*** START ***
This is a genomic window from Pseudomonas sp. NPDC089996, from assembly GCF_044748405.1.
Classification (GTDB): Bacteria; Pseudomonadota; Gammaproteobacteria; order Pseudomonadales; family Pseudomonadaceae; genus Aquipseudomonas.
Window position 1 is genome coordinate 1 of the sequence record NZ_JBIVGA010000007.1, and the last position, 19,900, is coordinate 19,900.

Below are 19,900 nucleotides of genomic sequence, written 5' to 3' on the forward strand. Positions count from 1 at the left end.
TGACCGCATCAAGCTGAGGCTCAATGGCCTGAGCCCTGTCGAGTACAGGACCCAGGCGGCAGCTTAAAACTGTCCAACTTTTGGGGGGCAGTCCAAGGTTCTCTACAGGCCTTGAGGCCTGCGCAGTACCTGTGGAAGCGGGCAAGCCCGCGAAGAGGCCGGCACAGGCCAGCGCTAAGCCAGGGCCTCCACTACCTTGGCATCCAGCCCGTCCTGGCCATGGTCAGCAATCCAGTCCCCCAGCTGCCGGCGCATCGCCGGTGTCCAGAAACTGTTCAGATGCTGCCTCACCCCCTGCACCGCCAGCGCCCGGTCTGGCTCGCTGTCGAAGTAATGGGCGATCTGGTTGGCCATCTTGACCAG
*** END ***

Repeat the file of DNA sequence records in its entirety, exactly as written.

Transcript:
This is a genomic window from Pseudomonas sp. NPDC089996, from assembly GCF_044748405.1.
Classification (GTDB): Bacteria; Pseudomonadota; Gammaproteobacteria; order Pseudomonadales; family Pseudomonadaceae; genus Aquipseudomonas.
Window position 1 is genome coordinate 1 of the sequence record NZ_JBIVGA010000007.1, and the last position, 19,900, is coordinate 19,900.

Below are 19,900 nucleotides of genomic sequence, written 5' to 3' on the forward strand. Positions count from 1 at the left end.
TGACCGCATCAAGCTGAGGCTCAATGGCCTGAGCCCTGTCGAGTACAGGACCCAGGCGGCAGCTTAAAACTGTCCAACTTTTGGGGGGCAGTCCAAGGTTCTCTACAGGCCTTGAGGCCTGCGCAGTACCTGTGGAAGCGGGCAAGCCCGCGAAGAGGCCGGCACAGGCCAGCGCTAAGCCAGGGCCTCCACTACCTTGGCATCCAGCCCGTCCTGGCCATGGTCAGCAATCCAGTCCCCCAGCTGCCGGCGCATCGCCGGTGTCCAGAAACTGTTCAGATGCTGCCTCACCCCCTGCACCGCCAGCGCCCGGTCTGGCTCGCTGTCGAAGTAATGGGCGATCTGGTTGGCCATCTTGACCAG